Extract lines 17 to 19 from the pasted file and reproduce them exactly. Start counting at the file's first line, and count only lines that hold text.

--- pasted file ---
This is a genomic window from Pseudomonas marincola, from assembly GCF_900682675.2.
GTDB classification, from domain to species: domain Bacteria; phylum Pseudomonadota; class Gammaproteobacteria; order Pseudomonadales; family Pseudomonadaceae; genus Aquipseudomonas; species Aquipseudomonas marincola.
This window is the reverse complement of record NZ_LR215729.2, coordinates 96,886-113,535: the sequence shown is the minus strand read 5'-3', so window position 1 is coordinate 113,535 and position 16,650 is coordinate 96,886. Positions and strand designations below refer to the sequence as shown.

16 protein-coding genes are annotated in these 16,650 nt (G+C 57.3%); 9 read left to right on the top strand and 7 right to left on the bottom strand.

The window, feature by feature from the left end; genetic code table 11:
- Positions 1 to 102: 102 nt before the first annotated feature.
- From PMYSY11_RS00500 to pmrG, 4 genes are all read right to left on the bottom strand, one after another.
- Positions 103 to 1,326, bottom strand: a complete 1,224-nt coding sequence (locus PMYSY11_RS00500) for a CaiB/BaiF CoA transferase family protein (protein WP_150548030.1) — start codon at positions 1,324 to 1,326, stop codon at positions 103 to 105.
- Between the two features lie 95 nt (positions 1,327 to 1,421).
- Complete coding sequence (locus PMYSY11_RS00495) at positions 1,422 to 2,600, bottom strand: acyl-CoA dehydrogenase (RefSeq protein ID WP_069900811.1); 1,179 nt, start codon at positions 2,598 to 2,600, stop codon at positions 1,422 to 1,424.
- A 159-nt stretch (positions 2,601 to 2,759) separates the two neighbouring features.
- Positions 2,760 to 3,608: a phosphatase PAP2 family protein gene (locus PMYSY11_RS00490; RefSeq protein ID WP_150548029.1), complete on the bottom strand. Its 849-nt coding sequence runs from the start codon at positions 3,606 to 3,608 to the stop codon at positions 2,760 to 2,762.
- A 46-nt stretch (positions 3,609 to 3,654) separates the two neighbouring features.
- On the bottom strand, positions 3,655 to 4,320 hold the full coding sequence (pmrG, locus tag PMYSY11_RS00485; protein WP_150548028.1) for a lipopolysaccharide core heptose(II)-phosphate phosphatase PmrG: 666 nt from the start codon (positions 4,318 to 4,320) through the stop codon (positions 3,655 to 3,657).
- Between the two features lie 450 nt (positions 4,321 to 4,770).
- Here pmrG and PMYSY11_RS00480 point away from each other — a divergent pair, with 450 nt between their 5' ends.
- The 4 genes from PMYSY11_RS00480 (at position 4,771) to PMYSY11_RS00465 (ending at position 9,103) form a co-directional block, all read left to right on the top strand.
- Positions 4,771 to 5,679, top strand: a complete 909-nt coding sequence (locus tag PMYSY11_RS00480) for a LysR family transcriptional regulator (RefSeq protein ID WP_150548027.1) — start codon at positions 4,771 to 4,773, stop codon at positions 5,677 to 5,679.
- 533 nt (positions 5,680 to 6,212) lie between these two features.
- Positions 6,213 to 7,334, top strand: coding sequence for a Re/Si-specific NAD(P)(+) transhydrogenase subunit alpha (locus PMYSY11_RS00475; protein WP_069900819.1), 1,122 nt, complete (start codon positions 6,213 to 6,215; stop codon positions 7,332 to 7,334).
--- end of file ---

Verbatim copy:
- The 4 genes from PMYSY11_RS00480 (at position 4,771) to PMYSY11_RS00465 (ending at position 9,103) form a co-directional block, all read left to right on the top strand.
- Positions 4,771 to 5,679, top strand: a complete 909-nt coding sequence (locus tag PMYSY11_RS00480) for a LysR family transcriptional regulator (RefSeq protein ID WP_150548027.1) — start codon at positions 4,771 to 4,773, stop codon at positions 5,677 to 5,679.
- 533 nt (positions 5,680 to 6,212) lie between these two features.